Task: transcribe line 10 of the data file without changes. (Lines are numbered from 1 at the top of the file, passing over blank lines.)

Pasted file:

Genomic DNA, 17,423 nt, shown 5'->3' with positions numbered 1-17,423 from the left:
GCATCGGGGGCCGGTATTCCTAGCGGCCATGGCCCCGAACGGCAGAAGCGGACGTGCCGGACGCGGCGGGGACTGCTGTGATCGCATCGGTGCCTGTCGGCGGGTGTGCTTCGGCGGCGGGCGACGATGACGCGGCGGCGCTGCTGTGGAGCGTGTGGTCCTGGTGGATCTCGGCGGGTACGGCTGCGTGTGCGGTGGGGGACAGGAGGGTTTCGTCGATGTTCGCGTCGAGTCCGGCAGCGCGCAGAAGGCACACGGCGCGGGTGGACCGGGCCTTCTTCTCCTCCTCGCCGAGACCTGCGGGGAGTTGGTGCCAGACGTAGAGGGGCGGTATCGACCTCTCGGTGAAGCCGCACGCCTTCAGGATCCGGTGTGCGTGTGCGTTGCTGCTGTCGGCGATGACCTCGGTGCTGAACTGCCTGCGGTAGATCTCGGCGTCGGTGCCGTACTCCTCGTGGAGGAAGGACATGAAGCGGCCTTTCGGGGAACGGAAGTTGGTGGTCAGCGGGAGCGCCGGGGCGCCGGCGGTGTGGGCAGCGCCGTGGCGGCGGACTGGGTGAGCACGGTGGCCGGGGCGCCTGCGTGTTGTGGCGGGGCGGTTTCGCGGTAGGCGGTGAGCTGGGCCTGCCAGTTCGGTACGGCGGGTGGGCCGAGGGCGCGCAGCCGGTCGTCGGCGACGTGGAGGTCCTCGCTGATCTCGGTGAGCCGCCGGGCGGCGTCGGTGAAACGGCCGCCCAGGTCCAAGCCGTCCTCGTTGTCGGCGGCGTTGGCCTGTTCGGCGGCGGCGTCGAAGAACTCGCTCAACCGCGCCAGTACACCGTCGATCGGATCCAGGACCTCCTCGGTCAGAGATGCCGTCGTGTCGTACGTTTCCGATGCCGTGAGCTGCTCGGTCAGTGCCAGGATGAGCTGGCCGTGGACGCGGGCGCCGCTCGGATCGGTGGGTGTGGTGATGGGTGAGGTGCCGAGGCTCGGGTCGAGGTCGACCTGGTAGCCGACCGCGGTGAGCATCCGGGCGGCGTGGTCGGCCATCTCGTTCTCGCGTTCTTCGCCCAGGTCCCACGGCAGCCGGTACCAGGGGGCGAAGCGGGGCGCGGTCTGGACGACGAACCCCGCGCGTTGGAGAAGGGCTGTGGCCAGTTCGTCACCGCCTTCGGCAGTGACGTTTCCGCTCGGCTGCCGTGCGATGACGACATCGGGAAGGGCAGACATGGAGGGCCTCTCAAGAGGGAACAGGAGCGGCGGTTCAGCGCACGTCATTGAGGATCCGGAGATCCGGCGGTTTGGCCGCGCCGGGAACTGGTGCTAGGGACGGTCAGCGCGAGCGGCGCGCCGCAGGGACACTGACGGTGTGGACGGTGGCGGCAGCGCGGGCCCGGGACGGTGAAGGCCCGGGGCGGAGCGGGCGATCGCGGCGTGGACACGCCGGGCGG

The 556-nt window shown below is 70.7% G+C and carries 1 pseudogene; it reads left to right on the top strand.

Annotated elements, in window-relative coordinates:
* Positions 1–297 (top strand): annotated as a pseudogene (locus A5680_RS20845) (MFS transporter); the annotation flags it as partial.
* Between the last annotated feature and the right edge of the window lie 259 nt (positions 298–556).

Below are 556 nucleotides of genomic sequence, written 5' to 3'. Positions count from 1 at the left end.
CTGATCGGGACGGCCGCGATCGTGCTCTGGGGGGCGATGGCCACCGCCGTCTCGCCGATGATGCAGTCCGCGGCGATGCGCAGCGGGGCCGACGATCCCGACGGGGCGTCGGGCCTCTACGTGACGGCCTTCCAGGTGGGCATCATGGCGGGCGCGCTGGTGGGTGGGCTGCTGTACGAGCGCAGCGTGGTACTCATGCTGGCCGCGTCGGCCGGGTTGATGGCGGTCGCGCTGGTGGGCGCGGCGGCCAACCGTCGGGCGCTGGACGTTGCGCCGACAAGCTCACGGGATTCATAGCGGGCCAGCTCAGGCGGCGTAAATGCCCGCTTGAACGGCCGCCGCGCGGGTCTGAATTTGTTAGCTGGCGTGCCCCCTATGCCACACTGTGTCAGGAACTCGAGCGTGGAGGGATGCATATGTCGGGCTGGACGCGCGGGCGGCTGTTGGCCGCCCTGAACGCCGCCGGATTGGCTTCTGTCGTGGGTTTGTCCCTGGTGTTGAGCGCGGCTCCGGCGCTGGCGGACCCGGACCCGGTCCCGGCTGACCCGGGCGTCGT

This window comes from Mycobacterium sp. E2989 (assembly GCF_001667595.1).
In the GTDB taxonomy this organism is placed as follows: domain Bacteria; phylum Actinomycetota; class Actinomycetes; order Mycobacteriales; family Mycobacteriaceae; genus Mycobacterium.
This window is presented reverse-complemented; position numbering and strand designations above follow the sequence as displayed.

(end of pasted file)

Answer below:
In the GTDB taxonomy this organism is placed as follows: domain Bacteria; phylum Actinomycetota; class Actinomycetes; order Mycobacteriales; family Mycobacteriaceae; genus Mycobacterium.